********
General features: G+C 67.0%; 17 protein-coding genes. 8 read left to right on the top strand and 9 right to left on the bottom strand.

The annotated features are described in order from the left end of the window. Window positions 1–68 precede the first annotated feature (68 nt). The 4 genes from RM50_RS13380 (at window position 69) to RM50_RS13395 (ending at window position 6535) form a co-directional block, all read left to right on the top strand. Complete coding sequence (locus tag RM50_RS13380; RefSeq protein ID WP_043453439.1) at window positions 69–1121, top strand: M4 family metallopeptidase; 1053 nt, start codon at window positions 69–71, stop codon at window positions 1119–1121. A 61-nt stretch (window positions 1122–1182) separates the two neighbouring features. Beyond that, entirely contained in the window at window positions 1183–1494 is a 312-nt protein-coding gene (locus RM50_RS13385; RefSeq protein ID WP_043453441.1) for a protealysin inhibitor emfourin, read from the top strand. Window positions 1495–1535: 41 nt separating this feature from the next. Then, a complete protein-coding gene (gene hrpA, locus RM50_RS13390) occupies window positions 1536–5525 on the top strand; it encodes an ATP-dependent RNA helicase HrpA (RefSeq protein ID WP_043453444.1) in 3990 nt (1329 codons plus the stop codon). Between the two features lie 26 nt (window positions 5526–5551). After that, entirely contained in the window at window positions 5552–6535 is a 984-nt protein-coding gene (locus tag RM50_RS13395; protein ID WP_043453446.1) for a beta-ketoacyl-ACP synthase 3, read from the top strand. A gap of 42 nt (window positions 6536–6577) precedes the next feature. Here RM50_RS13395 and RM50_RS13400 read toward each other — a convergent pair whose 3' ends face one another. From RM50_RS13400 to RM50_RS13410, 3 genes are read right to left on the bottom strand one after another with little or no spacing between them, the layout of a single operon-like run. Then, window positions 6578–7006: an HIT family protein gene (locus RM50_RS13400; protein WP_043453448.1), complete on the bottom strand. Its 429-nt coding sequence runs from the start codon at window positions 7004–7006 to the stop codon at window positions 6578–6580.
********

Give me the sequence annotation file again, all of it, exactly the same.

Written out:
General features: G+C 67.0%; 17 protein-coding genes. 8 read left to right on the top strand and 9 right to left on the bottom strand.

The annotated features are described in order from the left end of the window. Window positions 1–68 precede the first annotated feature (68 nt). The 4 genes from RM50_RS13380 (at window position 69) to RM50_RS13395 (ending at window position 6535) form a co-directional block, all read left to right on the top strand. Complete coding sequence (locus tag RM50_RS13380; RefSeq protein ID WP_043453439.1) at window positions 69–1121, top strand: M4 family metallopeptidase; 1053 nt, start codon at window positions 69–71, stop codon at window positions 1119–1121. A 61-nt stretch (window positions 1122–1182) separates the two neighbouring features. Beyond that, entirely contained in the window at window positions 1183–1494 is a 312-nt protein-coding gene (locus RM50_RS13385; RefSeq protein ID WP_043453441.1) for a protealysin inhibitor emfourin, read from the top strand. Window positions 1495–1535: 41 nt separating this feature from the next. Then, a complete protein-coding gene (gene hrpA, locus RM50_RS13390) occupies window positions 1536–5525 on the top strand; it encodes an ATP-dependent RNA helicase HrpA (RefSeq protein ID WP_043453444.1) in 3990 nt (1329 codons plus the stop codon). Between the two features lie 26 nt (window positions 5526–5551). After that, entirely contained in the window at window positions 5552–6535 is a 984-nt protein-coding gene (locus tag RM50_RS13395; protein ID WP_043453446.1) for a beta-ketoacyl-ACP synthase 3, read from the top strand. A gap of 42 nt (window positions 6536–6577) precedes the next feature. Here RM50_RS13395 and RM50_RS13400 read toward each other — a convergent pair whose 3' ends face one another. From RM50_RS13400 to RM50_RS13410, 3 genes are read right to left on the bottom strand one after another with little or no spacing between them, the layout of a single operon-like run. Then, window positions 6578–7006: an HIT family protein gene (locus RM50_RS13400; protein WP_043453448.1), complete on the bottom strand. Its 429-nt coding sequence runs from the start codon at window positions 7004–7006 to the stop codon at window positions 6578–6580.